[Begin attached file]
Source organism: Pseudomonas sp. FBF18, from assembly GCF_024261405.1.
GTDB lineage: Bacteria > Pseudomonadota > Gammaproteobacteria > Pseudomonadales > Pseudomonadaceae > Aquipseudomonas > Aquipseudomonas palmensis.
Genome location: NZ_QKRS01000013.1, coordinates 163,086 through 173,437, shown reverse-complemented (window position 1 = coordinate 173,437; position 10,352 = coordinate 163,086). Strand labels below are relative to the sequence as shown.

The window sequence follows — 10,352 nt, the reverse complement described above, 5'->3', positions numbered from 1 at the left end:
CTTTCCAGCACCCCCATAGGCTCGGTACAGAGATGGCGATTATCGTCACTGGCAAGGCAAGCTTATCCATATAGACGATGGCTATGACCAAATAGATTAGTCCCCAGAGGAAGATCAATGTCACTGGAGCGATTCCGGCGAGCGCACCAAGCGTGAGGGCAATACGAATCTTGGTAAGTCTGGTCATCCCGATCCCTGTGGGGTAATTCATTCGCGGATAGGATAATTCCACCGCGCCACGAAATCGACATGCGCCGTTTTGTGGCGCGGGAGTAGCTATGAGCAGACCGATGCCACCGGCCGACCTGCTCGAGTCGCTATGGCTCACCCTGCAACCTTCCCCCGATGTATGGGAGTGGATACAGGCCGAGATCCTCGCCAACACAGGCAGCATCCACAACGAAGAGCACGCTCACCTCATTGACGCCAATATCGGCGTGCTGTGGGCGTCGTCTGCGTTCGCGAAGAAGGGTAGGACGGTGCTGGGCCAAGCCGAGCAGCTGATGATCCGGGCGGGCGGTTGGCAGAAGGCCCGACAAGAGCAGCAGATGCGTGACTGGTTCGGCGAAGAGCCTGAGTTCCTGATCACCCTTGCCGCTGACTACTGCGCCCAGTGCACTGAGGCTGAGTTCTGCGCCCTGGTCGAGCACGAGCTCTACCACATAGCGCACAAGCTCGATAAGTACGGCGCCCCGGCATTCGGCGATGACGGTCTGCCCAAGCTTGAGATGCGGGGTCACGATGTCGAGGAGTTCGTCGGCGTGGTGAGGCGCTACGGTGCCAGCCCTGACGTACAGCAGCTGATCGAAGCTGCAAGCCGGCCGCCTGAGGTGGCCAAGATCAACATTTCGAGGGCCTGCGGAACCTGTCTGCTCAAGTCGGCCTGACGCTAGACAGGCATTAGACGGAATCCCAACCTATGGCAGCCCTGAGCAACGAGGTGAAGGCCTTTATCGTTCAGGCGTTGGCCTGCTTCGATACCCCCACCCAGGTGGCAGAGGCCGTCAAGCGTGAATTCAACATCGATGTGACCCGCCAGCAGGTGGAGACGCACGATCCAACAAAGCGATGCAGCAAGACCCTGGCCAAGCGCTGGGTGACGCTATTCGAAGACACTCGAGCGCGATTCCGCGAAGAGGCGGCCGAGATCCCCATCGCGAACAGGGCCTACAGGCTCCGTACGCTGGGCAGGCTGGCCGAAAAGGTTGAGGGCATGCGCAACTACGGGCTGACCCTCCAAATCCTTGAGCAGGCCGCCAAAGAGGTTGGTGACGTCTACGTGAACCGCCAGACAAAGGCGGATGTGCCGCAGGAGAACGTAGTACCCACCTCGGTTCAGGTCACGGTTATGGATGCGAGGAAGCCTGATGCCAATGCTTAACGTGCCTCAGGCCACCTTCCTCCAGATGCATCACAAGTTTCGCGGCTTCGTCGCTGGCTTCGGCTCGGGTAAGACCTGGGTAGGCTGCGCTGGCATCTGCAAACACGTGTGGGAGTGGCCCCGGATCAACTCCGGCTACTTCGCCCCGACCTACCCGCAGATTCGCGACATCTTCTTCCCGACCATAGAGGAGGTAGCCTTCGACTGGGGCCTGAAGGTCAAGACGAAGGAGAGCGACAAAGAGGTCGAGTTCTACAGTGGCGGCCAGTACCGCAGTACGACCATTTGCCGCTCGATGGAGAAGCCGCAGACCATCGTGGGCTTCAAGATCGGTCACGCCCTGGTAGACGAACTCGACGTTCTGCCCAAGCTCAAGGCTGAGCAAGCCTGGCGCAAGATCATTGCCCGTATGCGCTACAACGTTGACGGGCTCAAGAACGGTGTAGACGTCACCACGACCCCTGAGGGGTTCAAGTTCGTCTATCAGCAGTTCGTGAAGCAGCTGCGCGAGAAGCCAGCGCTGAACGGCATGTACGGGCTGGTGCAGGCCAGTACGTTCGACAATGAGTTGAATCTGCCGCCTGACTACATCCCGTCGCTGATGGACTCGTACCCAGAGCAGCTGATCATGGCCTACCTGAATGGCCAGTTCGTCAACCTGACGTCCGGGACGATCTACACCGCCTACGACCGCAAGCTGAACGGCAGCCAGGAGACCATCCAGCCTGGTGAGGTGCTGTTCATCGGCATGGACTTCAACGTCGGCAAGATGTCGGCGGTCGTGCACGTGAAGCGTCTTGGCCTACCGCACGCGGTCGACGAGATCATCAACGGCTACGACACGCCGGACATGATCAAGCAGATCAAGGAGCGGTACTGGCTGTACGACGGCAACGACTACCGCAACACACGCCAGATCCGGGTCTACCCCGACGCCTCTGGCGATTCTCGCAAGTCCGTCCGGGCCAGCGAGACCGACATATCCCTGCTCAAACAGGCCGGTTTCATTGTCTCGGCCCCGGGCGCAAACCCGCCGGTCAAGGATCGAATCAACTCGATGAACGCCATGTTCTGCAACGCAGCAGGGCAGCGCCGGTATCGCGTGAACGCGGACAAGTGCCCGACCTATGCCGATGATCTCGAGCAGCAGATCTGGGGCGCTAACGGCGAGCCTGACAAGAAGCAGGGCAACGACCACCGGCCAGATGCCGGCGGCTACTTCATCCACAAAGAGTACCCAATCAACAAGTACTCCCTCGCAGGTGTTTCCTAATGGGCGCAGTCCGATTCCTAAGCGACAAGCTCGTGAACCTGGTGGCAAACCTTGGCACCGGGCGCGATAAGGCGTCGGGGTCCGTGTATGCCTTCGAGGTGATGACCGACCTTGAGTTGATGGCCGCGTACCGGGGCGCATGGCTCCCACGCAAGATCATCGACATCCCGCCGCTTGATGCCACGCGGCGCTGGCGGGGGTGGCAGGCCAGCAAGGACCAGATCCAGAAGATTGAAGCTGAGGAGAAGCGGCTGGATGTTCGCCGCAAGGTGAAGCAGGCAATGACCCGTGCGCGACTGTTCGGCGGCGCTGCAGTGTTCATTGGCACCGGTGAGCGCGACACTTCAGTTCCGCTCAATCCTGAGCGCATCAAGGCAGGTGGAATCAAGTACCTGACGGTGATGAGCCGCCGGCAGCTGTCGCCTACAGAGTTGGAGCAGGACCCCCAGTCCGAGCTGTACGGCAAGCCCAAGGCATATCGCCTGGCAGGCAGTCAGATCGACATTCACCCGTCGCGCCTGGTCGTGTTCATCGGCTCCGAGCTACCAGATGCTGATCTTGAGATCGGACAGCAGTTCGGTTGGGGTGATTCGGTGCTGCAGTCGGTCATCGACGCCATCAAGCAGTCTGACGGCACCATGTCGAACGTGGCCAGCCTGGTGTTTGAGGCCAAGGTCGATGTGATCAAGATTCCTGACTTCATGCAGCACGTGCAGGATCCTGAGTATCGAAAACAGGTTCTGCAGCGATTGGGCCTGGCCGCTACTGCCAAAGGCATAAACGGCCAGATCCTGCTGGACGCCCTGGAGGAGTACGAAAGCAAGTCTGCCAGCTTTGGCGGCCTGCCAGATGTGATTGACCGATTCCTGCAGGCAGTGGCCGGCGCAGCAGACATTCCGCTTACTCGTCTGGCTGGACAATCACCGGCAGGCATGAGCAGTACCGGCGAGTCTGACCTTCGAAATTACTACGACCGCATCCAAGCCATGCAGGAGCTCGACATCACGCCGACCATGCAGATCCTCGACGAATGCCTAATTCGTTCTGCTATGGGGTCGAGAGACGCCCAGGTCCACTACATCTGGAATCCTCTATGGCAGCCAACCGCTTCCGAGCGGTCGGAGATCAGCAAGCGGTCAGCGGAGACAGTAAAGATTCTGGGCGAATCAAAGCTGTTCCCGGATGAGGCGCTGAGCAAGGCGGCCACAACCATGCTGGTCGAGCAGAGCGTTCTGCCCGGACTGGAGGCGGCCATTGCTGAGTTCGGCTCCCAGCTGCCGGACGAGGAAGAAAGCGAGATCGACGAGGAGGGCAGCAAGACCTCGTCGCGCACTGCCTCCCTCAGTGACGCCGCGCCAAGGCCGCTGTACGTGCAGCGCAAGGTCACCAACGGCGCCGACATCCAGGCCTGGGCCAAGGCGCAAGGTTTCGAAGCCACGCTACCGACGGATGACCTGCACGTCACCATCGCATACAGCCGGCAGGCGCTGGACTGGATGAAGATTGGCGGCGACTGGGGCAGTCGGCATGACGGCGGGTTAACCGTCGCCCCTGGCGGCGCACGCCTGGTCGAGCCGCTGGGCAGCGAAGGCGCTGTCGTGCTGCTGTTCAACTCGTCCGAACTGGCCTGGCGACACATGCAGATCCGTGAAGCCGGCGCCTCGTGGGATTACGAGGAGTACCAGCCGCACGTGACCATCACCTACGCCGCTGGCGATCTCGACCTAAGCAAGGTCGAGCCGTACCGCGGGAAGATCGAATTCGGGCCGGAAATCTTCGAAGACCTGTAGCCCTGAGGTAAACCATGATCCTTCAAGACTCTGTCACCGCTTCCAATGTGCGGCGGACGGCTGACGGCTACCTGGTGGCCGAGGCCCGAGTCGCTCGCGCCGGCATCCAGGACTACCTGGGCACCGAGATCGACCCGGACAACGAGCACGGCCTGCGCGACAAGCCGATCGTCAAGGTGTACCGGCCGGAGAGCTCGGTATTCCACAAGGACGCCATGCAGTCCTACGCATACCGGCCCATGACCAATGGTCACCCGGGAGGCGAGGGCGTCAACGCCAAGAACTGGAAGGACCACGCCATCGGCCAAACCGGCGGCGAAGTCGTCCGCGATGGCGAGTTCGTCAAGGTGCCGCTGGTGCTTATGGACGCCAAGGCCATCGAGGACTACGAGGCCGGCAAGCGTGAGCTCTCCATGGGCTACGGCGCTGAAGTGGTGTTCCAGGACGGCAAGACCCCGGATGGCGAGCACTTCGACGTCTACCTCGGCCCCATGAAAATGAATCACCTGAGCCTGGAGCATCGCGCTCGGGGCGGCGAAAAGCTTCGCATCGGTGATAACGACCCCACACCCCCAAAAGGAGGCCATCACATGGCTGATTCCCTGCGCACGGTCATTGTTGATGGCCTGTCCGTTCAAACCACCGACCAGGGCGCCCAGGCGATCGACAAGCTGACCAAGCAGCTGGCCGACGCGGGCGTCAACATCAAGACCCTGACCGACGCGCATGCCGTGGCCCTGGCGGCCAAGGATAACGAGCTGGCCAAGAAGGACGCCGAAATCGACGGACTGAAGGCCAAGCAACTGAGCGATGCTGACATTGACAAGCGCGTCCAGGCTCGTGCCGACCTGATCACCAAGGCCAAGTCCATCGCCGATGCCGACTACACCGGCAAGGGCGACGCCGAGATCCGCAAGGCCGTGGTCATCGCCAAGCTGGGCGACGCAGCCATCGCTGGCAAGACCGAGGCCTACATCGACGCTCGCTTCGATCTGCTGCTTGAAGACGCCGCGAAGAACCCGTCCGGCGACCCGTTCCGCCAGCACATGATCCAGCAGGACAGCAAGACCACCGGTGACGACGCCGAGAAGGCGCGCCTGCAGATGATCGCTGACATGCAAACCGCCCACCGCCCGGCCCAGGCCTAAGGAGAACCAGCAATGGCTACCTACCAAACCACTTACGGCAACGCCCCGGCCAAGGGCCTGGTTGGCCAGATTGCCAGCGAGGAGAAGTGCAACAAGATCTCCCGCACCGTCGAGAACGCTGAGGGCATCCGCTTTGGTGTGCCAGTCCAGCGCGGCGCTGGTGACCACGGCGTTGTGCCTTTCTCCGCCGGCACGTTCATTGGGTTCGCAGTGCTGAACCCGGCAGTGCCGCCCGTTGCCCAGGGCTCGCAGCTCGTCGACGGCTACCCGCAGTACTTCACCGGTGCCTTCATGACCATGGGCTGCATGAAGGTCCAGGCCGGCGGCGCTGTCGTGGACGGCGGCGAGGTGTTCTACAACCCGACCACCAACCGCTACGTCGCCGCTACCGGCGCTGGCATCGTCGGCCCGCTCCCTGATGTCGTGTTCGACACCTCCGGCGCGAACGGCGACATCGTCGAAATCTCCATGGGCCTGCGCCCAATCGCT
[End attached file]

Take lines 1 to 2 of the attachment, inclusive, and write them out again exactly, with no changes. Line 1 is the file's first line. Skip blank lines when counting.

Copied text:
Source organism: Pseudomonas sp. FBF18, from assembly GCF_024261405.1.
GTDB lineage: Bacteria > Pseudomonadota > Gammaproteobacteria > Pseudomonadales > Pseudomonadaceae > Aquipseudomonas > Aquipseudomonas palmensis.